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College Guide: Running out of HOPE 

The state's scholarship program could be a victim of its own success

This year awards through the state’s lottery funded HOPE program will help more than 580,000 students with tuition, books and fees. Over nearly two decades, the program has been a valuable tool to make higher education more accessible and to retain talented students at in–state colleges and universities.

But it may have become too successful for its own good, and for the first time in its history, HOPE expenditures – driven by the cost of increasing tuitions and the growing number of HOPE recipients – outpaced the amount of money being deposited by the lottery, raising questions about the financial sustainability of the program.

“We’re seeing costs go up at double digit rates, so the ability on the revenue side to generate enough revenue to offset costs is not there,” explains Tim Connell, President of the Georgia Student Finance Commission (GSFC), the agency responsible for administering the HOPE program.

About 26 cents of every dollar spent on lottery tickets goes into the account that funds the HOPE and state Pre–Kindergarten program, a total of $884 million for the current fiscal year.

“We’re the only lottery in the country that has had increased profits every year for 12 consecutive years,” says Margaret DeFrancisco, the President of the Georgia Lottery Corporation. “What’s happening, is the demand for those HOPE and Pre–K dollars is far outstripping the supply that we can provide through the sale of lottery tickets.”

While lottery revenue is still growing year over year, the amount of growth has slowed considerably in the last two years, a consequence of both market saturation and the down economy. Meanwhile, tuition and enrollment continue to climb unabated.

Over the past decade, the number of students receiving hope has increased by more than 80 percent while tuition at schools like the University of Georgia and Georgia Southern has increased more than 150 percent.

During more plentiful years, the education fund managed to accrue a substantial reserve, however, at its current rate even that won’t last long.

“We have built up almost a billion dollars in reserve monies, but with amazing swiftness those reserve monies will be spent down over the next couple of years,” says Connell, “We need to address this, and the sooner the better.”

Projections show reserves could be 60 percent depleted as early as 2013, which is why a joint hearing of the state House and Senate Higher Education Committees was called last month, on August 2 at the capitol building.

“The economy has changed the dynamics of the lottery and the HOPE scholarship,” says 107th District Representative Len Walker, Chairman of the House Higher Education Committee. “Those are things we’re going to have to be dealing with in 2011.”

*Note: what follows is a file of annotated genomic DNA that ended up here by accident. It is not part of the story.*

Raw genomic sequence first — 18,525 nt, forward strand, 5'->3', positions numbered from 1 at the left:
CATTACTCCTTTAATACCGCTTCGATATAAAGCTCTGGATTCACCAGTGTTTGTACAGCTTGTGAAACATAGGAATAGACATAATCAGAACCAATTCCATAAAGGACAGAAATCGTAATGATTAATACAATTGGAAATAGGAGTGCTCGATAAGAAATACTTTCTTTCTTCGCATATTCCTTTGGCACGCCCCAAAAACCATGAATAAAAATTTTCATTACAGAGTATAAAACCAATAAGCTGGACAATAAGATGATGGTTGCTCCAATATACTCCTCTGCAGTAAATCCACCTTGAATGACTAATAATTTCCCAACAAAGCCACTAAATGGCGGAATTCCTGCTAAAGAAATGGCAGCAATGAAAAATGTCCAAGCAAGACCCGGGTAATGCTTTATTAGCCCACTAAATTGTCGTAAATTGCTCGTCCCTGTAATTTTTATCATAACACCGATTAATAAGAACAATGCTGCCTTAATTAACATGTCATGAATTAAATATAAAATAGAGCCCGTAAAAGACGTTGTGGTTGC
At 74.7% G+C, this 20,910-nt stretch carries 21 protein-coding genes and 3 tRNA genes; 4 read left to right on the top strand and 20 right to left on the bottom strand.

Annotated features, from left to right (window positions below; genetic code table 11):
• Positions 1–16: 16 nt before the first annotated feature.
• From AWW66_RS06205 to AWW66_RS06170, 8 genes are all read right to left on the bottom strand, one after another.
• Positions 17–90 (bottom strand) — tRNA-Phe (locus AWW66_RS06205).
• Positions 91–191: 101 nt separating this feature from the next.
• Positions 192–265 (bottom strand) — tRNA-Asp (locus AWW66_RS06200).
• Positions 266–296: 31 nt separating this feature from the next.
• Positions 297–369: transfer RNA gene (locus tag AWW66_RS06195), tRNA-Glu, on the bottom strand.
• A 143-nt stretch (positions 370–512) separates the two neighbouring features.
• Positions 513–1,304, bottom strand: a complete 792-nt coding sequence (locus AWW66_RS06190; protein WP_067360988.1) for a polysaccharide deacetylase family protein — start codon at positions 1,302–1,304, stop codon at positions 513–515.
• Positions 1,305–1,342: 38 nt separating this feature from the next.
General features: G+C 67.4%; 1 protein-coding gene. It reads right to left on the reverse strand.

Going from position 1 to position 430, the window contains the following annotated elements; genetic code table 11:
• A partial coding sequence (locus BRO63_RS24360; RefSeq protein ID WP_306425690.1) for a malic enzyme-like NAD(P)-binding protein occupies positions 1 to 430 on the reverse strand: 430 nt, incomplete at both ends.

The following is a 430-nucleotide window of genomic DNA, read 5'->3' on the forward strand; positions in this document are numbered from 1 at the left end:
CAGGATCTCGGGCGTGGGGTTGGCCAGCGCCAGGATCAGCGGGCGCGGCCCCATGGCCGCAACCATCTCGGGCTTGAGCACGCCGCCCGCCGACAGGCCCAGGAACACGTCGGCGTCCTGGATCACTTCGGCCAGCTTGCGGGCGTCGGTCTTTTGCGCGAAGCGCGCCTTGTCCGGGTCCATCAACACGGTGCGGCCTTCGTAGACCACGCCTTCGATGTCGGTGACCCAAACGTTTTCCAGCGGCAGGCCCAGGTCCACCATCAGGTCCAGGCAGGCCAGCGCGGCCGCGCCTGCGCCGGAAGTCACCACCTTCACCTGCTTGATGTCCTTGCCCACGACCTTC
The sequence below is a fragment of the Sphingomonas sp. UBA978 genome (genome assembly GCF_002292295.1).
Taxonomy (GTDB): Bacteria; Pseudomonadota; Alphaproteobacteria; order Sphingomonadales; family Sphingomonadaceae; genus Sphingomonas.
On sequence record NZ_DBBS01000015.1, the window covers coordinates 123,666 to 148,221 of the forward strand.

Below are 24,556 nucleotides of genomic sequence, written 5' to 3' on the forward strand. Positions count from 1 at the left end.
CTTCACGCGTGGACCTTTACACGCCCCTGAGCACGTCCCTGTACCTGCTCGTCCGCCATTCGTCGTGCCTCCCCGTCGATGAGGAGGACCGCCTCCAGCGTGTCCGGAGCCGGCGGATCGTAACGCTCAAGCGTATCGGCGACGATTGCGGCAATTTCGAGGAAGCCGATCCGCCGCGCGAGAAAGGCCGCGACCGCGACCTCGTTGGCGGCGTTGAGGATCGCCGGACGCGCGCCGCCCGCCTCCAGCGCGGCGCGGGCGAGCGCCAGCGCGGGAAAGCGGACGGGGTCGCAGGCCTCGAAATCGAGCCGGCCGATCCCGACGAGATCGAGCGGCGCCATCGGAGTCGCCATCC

Now, the question won’t be will the program need to change, but how.

“None of those policy decisions have been made as of yet, we’re getting a lot of different ideas, hearing from a lot of different people,” Walker says.

Among the possibilities are bringing back income caps for recipient eligibility, ensuring that students who might have the hardest time paying for school otherwise are first in line for the awards.

Although there will undoubtedly be more deliberation, and legislation, before any solutions are finalized, Connell believes that the awards may no longer be able to guarantee covering all of a recipients tuition.

“The only thing I feel comfortable saying for certain is that I think we need to de–couple the HOPE benefit from tuition,” he explains. “The benefit can no longer rise with tuition.”

Regardless of what solutions might be determined by the legislature, GSFC or any other stakeholder, students receiving HOPE money feel effects as early as next year.

Money for book allowances and mandatory student fees are awarded in full only when the unrestricted reserve fund is above the highest year end balance.

“We are 99.999 percent certain that we’ll see the unrestricted reserve balance decrease because we spent more the last fiscal year than we took in,” Connell says.

The triggered cuts have to be staggered, so what will likely occur is that students will see their book allowance cut in half next year. The following year would see the book allowance eliminated altogether, and then the elimination of money for mandatory fee payments the year after that, if nothing is changed with the HOPE program.

According to Walker, although nothing has been formally scheduled yet, he expects the joint Higher Education Committee to reconvene sometime between the general election and Thanksgiving to further discuss potential solutions.

 

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